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Vassakāra Sutta

1. Vassakāra Sutta.– Vassakāra visits the Buddha at Veḷuvana and tells him that, among brahmins, a man is considered great and wise if:–

  1. he understands a thing as soon as uttered,
  2. has a good memory,
  3. is skilled and diligent in business,
  4. and resourceful and capable in investigation.

The Buddha mentions four other qualities of greatness:

  1. to be given up to the welfare of many,
  2. to be master of the mind in the domain of thought (cetovasippatta),
  3. to be able to enter into the four jhānas at will,
  4. to have comprehended nibbāna by the destruction of the corruptions (āsava).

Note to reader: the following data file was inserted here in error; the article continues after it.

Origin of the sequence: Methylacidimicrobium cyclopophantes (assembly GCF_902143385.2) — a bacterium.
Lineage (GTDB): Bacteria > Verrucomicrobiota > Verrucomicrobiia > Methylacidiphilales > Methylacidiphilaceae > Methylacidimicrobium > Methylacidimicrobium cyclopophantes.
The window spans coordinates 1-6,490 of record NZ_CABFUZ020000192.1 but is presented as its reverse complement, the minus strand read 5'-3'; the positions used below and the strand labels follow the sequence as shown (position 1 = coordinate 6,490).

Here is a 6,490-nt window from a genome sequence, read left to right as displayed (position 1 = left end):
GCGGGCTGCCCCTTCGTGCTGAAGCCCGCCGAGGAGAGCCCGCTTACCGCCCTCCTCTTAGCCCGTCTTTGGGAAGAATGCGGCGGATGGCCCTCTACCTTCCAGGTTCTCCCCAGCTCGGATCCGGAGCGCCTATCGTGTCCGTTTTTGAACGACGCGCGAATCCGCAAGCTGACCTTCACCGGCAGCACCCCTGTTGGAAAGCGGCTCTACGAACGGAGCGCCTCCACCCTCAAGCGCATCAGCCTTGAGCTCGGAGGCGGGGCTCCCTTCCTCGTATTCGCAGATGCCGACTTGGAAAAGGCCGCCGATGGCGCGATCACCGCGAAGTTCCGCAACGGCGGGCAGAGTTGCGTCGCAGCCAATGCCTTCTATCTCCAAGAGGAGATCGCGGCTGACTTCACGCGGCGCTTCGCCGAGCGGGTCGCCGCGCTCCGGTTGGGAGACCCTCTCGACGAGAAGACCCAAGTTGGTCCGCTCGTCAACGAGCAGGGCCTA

The Buddha acknowledges, in answer to Vassakāra’s question, that he himself possesses these four qualities. A.ii.35 f.

2. Vassakāra Sutta.– Vassakāra visits the Buddha at Veḷuvana and asks him a series of questions. The Buddha, in answer, says that a bad man cannot, as a good man can, recognise either a good man or a bad man as such. Vassakāra then relates how, once, the followers of the brahmin Todeyya spoke ill of Eleyya and his retinue for showing homage to Uddaka-Rāmaputta; he now understands why they honour Rāmaputta; it is because he is wiser than they. A.ii.179 f.

3. Vassakāra Sutta.– Vassakāra visits the Buddha at Gijjhakūṭa, at the request of Ajātasattu, and tells him of the latter’s desire to destroy the Vajjī. The Buddha tells him that as long as the Vajjī practise the seven conditions of welfare, taught by him at Sārandada-cetiya they will not decline, but rather prosper. Ajātasattu can achieve victory, not by battle, but by causing disunity. A.iv.17 ff; cf. D.ii.72 f.

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